Regardless of whether you’re selling any products, you should be taking a page from the ecommerce playbook, because revenue-hungry online merchants have led the way in adapting to the breadth of the online world.
The modern seller ensures blanket product coverage, using expansive cross-platform software to get their items listed in all suitable marketplaces and available for purchase through social sales channels.
Think of the discerning shopper who’s extremely picky about the ecommerce sites they use. They don’t like creating new store accounts, or handling unfamiliar return policies, or using different shipping services — they always prefer the safest and most convenient option, even if it ultimately costs them a little more.
Accordingly, they stick to the biggest sites, likely doing most (if not all) or their shopping through Amazon’s massive marketplace.
No matter how good you make your site, or how exceptional your products may be, you’re never going to win that shopper’s business for your own service. They’ll never even learn about it. As far as they’re concerned, if something isn’t available through the Amazon ecosystem, it isn’t worth considering.
Instead of getting frustrated with that, you should take the path of least resistance and cater to their needs: you’ll get a smaller cut of the revenue from a sale through the Amazon marketplace, but it’ll be considerably better than no revenue at all.
To embrace this ethos of filling all the market gaps, you’ll need to do some research into where your intended readers (or viewers, if you’re releasing infographics or videos, or listeners, if you’re releasing podcasts) find the content they consume.
Depending on the content, check across all major social media platforms, video hosts, podcasting platforms, and/or influential community sites such as Reddit — and once you know where your content needs to go, ensure that it gets there (here are some useful tips, including some automation suggestions).
You’re Not Tracking Performance Correctly
I mentioned that your content marketing campaign needs a consistent structure if you’re going to accurately gauge performance, but it’s far from enough: you need to install a comprehensive tracking system, factoring in as much detail as you can without getting fixated on junk metrics.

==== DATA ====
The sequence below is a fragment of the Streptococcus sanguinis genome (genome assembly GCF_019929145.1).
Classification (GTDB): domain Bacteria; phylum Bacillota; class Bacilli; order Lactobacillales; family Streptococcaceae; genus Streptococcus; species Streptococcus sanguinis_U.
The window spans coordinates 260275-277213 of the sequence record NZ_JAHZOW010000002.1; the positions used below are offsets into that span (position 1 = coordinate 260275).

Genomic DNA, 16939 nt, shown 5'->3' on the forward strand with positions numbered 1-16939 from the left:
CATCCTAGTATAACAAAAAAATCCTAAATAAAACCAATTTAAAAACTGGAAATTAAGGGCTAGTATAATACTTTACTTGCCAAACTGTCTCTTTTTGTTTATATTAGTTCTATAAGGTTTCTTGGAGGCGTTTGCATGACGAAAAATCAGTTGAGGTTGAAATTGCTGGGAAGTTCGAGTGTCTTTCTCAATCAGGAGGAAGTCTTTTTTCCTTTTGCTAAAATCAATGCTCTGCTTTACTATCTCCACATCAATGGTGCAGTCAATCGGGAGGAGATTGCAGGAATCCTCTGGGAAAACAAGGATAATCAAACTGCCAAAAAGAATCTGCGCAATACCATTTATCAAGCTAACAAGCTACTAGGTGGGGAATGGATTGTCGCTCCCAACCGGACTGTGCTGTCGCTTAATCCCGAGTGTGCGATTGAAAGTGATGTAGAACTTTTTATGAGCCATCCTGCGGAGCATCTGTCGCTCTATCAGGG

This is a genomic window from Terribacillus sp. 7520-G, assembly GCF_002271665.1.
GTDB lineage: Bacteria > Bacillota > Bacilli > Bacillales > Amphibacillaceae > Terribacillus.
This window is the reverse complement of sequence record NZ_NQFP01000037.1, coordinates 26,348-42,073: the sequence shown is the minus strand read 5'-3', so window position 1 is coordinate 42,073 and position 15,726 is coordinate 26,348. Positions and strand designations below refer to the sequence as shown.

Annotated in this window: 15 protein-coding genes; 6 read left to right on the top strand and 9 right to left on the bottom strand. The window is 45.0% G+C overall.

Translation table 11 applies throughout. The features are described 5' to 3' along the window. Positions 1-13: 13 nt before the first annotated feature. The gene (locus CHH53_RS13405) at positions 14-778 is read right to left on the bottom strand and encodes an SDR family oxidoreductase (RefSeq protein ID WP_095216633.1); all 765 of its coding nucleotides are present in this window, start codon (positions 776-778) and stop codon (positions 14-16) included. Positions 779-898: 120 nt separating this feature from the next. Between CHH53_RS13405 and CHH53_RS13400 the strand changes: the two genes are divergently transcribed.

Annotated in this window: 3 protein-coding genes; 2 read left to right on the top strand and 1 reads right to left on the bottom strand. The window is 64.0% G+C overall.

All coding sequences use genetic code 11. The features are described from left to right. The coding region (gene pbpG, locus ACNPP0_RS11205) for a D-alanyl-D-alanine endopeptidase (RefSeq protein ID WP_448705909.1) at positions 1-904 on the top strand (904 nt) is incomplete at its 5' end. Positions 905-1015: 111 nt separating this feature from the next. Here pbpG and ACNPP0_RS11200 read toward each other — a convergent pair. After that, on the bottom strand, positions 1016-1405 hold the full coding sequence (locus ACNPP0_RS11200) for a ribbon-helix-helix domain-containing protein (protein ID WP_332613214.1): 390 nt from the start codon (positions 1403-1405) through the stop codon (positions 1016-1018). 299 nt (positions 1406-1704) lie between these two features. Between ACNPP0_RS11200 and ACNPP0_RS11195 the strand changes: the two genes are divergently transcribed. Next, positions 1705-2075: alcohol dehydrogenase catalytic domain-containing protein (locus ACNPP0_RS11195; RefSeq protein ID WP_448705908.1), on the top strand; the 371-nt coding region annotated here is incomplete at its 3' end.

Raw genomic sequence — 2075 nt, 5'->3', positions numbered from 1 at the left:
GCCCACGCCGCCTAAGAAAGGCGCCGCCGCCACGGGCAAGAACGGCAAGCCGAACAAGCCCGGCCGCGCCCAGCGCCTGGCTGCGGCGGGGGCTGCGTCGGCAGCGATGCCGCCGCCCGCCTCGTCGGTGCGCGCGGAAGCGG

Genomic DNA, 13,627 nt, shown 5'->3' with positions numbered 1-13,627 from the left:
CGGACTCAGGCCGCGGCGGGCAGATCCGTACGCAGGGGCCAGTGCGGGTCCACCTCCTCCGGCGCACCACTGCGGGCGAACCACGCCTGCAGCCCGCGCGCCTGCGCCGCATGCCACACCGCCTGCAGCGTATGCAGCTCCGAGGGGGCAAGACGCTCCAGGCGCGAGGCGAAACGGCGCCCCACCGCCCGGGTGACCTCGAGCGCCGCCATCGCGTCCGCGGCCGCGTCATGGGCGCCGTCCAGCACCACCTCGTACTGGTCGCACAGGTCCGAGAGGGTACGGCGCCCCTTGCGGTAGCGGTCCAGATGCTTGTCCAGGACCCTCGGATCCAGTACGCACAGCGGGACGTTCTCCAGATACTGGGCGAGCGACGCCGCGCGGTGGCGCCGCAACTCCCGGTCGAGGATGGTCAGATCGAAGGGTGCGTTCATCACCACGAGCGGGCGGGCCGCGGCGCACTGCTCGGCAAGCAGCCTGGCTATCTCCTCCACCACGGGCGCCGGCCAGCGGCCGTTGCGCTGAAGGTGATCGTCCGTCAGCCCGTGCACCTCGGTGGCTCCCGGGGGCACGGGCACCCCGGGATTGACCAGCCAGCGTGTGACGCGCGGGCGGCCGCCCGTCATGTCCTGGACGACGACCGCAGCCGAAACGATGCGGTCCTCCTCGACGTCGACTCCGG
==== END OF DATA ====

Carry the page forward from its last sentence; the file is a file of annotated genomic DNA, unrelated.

Suppose that you produced a valuable digital resource (a guide of some sort) and released it for free, allowing people to distribute it across the web with no restrictions other than not editing it.
Having added links to your website in various notable positions throughout, you waited to see how much traffic (and how many qualified leads) that resource would earn you… only to realise that you didn’t have a conclusive way of telling which visits came from that resource.
This is a classic content marketing mistake. What you should do when using that tactic is include a custom URL created specifically for that project. That way, whenever someone clicked through to your website from the resource, the visit would be logged distinctly in your analytics, making it easy for you to determine the traffic-driving success of the resource.
You’ll no doubt have Google Analytics in place for your website and most (if not all) of your pieces of content, but it isn’t good enough to implement it and leave it untouched.
You need to think carefully about what success practically means for each piece of content, and assign values whenever possible. What’s a visit worth? What about a download? Or a social share?
When you don’t know which facets of your content marketing are performing well, you can’t make significant improvements.
You can only rate the campaign as a whole in a very simplistic way (i.e. how much direct ROI it’s generating — how much you’re making while running it, relative to how much you were making beforehand), and if it isn’t proving effective, what can you do but simply call it off? Any alterations you make will be essentially arbitrary.
The more closely you can monitor the most minor elements of your strategy, the better equipped you’ll be to diagnose and address specific problems (particularly through running granular A/B tests and using the results to steadily produce iterative improvements).
Instead of treating content marketing as something to switch on and off, you’ll be viewing it as what it really is: a nuanced creative pursuit that should never stray far from your mind.
These reasons aren’t the only possible explanations for your content marketing efforts being unsuccessful, but they are among the most common.
When trying to diagnose the issue, then, you should investigate them first — with a well-defined budget, a cross-channel approach, and fine-tuned analytics, content marketing success should be within your grasp.